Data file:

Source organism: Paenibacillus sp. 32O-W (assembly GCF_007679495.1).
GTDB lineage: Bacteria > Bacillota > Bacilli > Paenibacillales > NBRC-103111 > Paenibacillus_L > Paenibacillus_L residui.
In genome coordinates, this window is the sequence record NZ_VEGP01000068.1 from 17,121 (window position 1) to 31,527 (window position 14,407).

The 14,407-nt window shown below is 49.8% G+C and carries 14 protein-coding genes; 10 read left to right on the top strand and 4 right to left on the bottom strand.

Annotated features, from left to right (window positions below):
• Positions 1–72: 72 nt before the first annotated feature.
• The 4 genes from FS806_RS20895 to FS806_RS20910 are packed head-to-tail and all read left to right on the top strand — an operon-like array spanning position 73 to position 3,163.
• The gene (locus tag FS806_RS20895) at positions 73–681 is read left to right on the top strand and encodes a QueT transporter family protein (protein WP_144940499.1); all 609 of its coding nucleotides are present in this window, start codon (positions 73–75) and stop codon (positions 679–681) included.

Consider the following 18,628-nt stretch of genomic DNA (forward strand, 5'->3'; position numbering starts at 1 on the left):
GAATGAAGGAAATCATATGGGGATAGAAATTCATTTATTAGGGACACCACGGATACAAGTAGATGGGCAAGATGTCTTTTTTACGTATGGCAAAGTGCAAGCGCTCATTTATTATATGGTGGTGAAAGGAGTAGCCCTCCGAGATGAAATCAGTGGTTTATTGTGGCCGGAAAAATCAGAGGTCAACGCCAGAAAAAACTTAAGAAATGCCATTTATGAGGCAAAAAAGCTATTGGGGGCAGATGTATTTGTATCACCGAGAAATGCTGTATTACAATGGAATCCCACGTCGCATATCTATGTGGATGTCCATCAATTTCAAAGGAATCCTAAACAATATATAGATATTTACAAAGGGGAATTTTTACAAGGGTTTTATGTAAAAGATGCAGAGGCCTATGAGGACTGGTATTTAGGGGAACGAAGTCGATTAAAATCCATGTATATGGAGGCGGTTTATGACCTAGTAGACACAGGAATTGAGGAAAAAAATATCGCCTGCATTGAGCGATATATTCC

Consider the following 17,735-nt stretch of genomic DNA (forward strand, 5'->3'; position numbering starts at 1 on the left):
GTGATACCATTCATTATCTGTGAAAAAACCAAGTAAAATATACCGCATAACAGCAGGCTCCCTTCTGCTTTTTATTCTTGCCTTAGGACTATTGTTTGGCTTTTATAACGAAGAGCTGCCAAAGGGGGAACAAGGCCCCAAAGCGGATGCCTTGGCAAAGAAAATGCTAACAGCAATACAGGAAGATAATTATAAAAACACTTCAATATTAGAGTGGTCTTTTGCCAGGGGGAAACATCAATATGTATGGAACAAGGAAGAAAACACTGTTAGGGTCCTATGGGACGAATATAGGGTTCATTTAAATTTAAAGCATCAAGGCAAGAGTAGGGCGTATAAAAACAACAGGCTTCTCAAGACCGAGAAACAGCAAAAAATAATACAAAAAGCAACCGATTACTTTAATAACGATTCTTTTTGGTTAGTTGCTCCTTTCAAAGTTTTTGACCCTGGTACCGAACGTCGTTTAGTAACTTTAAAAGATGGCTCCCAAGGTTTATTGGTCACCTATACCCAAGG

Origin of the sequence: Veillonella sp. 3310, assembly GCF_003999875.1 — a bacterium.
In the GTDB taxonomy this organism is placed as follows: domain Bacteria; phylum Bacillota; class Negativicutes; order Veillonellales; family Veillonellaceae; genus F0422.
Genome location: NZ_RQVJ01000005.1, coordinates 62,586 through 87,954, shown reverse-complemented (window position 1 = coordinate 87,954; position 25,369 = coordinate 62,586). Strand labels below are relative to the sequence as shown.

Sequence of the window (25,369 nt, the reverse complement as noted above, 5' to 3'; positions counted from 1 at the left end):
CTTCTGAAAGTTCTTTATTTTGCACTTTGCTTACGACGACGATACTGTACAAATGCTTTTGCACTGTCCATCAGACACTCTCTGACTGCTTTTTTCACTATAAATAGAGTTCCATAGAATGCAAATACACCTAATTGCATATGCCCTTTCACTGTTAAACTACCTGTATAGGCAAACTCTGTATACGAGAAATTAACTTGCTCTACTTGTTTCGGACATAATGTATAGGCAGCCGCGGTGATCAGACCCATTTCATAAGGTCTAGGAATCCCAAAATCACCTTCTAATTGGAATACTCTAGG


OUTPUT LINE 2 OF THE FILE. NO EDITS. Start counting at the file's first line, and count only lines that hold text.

GTDB lineage: Bacteria > Bacillota > Bacilli > Paenibacillales > NBRC-103111 > Paenibacillus_L > Paenibacillus_L residui.